Does “Silver/Purple” Shampoo Really Cancel Brassy Colors?
Posted Feb 15 2013 1:01am
Makeup At Midnight says…Ever since I’ve been dying my hair blonde, I’ve been told by many people to treat my hair with a “purple/silver” toning shampoo or conditioner every few days to help prevent my hair from getting a brassy tone to it. Supposedly, this works by ‘color theory’ in the way that the purple toner in the shampoo is able to cancel out the brassy yellow colors in the hair. An example of such a product is the AG Sterling Silver line, one that I’ve been using myself (although I’m still skeptical). My question is, does these types of products actually work to keep brassy colored hair at bay?
The Beauty Brains respond:
There is a good bit of science at work here but don’t get your hopes up too high. Here’s why:
Back in the late ’60s or early ’70s companies recognized the need for shampoos focussed on the problems of people with gray or silver hair. Specifically consumers complained about their silver hair developed a yellowish cast. The yellowing effect could come from protein degradation, lipid oxidation or perhaps even residue from other haircare products. And it makes senses that it would be apparent on silver hair subtle shifts in color are more visible on such a light background (hair that doesn’t have any dark pigment). Regardless of the cause, women (and men) wanted some way to stop their silver mane from looking like it had been peed upon. (We exaggerate for dramatic effect but you get the idea.)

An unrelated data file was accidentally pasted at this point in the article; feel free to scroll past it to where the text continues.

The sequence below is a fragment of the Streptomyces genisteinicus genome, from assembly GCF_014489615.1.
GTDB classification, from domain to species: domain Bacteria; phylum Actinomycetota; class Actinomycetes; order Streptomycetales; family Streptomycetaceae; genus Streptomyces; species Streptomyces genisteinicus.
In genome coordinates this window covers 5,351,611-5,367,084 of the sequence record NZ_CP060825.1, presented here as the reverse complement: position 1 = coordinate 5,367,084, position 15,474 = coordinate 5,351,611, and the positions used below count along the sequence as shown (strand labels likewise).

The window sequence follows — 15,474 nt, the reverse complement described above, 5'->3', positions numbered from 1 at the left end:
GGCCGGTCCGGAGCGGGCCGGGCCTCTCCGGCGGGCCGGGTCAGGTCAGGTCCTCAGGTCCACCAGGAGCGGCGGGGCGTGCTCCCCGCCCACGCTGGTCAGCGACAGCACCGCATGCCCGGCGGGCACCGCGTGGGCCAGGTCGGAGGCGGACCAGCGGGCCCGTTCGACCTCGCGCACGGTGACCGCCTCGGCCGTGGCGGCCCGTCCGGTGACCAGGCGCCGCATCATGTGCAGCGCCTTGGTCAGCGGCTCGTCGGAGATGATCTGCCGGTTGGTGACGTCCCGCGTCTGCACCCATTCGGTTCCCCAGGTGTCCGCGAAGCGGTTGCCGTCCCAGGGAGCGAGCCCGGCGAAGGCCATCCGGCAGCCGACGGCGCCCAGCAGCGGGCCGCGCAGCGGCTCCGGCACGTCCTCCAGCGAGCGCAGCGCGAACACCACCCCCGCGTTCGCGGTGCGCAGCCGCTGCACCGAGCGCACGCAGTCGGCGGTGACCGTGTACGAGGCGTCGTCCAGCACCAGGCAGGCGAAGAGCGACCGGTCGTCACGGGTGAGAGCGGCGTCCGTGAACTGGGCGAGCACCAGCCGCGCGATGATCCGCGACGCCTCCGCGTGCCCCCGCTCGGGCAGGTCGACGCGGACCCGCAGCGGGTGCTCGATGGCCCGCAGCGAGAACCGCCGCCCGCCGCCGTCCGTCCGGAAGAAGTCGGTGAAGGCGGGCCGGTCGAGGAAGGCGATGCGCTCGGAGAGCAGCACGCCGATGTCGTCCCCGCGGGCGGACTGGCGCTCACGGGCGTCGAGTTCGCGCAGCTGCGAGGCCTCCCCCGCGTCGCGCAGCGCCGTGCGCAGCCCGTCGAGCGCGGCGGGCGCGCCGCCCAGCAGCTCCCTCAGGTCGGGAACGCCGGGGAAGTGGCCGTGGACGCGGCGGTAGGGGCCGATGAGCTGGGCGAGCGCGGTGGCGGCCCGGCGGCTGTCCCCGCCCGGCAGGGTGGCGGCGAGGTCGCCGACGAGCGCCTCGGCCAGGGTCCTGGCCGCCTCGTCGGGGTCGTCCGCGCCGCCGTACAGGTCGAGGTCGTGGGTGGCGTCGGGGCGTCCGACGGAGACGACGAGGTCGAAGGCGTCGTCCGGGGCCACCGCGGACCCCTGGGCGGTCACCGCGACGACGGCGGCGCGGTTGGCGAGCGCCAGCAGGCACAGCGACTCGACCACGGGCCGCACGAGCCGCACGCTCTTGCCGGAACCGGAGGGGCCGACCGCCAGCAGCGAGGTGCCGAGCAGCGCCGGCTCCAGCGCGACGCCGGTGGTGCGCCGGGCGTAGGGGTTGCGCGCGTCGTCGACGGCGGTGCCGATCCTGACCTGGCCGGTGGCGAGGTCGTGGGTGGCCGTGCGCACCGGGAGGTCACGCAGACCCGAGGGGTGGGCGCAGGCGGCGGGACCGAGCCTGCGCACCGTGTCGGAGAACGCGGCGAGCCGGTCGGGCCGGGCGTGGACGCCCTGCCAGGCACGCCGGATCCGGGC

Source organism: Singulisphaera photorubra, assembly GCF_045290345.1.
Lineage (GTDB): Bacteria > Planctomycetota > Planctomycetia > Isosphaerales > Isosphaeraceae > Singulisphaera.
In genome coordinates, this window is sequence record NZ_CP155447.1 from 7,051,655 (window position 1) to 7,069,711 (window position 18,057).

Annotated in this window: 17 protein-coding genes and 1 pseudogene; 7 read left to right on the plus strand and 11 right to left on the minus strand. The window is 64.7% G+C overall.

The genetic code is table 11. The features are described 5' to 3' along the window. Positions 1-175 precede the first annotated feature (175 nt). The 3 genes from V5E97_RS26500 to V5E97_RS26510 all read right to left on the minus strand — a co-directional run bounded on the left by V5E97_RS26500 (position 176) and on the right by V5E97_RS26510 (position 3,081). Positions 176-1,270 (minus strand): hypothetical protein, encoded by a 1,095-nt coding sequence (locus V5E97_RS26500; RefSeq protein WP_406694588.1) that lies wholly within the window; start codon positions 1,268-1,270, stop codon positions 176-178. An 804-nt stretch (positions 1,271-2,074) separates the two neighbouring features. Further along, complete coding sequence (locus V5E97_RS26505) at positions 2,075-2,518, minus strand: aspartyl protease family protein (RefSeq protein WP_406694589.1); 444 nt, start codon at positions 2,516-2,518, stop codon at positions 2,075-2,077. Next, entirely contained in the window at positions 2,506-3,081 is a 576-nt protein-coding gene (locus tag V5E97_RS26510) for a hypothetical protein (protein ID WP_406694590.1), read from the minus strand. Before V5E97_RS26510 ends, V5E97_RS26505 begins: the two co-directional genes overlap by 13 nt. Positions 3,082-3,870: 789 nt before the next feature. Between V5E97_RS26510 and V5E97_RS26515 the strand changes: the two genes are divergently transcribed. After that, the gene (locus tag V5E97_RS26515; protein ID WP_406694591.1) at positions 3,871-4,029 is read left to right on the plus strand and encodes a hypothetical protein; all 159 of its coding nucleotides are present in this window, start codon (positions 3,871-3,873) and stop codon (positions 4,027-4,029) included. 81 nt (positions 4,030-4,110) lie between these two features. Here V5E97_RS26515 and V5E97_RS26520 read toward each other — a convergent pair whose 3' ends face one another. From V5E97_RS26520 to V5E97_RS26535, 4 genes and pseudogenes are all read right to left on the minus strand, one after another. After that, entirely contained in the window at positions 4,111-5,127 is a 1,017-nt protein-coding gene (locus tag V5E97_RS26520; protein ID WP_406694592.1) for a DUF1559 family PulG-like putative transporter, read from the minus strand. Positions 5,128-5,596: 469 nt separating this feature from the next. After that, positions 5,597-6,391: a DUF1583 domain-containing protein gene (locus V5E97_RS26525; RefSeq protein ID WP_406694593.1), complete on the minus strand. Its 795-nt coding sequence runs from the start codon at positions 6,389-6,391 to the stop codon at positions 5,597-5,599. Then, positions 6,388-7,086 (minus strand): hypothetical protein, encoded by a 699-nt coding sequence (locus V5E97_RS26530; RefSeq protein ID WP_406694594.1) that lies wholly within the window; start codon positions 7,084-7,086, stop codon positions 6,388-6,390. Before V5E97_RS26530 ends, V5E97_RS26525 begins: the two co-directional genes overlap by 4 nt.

Enter an enterprising chemist who remembered the basic physics of the color wheel. The color wheel shows that colors that are at opposite positions on have wavelengths that will cancel each other. So, if one wanted to cancel the color yellow one would look across from their color wheel and find violet. Then, pulling out their trusty cosmetic ingredient dictionary, this chemist would have likely found that a dye, External Violet 2, which has two very important properties: first it produces an intense violet color and second it can stain surfaces like hair and skin. Being water-soluble Ext Violet 2 is is easy to incorporate into shampoos at sufficiently high levels where it can sustain hair. When done properly, this light violet stain is enough to counteract the yellow cast of hair thereby returning hair to its true silver shade.
Unfortunately, the effect of violet dye shampoos on blonde hair will be very subtle if there is any effect at all. Unlike silver hair that has a slight yellow cast that really stands out from the background, blonde hair essentially consists of ALL yellow shades. Canceling out a little bit of yellow on a very yellow background will be a barely noticeable improvement.
That doesn’t mean you can’t try it. If your hair has the right shade of yellow (brassiness) the violet may make a noticeable improvement. Just be careful because depending on the hair, the violet over yellow could give the blonde hair a greenish cast. It might be advisable to try the product on a part of the hair that’s not to obvious until the right routine is identified. Also, these dyes will build up if used repeatedly and depositing too much violet dye could leave your blonde locks looking like Purple Rain.